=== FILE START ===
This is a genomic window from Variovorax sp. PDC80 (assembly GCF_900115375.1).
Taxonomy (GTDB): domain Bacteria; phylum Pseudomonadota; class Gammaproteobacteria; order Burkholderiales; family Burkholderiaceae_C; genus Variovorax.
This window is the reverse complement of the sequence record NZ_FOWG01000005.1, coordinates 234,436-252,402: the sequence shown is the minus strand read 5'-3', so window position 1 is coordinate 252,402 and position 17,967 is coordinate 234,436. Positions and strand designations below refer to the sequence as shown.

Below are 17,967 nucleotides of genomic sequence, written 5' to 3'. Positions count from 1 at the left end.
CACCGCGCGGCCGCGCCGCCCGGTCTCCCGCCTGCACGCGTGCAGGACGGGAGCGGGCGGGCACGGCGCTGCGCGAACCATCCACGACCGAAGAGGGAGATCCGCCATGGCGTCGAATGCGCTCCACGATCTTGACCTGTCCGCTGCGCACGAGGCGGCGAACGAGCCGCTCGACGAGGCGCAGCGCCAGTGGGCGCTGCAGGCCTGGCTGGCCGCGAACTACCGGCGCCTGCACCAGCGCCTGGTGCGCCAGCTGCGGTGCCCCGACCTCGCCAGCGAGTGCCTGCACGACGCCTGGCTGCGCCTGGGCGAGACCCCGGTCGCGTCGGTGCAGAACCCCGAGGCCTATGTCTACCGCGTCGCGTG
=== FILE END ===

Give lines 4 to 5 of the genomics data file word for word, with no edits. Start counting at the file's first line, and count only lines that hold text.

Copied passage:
Below are 17,967 nucleotides of genomic sequence, written 5' to 3'. Positions count from 1 at the left end.
CACCGCGCGGCCGCGCCGCCCGGTCTCCCGCCTGCACGCGTGCAGGACGGGAGCGGGCGGGCACGGCGCTGCGCGAACCATCCACGACCGAAGAGGGAGATCCGCCATGGCGTCGAATGCGCTCCACGATCTTGACCTGTCCGCTGCGCACGAGGCGGCGAACGAGCCGCTCGACGAGGCGCAGCGCCAGTGGGCGCTGCAGGCCTGGCTGGCCGCGAACTACCGGCGCCTGCACCAGCGCCTGGTGCGCCAGCTGCGGTGCCCCGACCTCGCCAGCGAGTGCCTGCACGACGCCTGGCTGCGCCTGGGCGAGACCCCGGTCGCGTCGGTGCAGAACCCCGAGGCCTATGTCTACCGCGTCGCGTG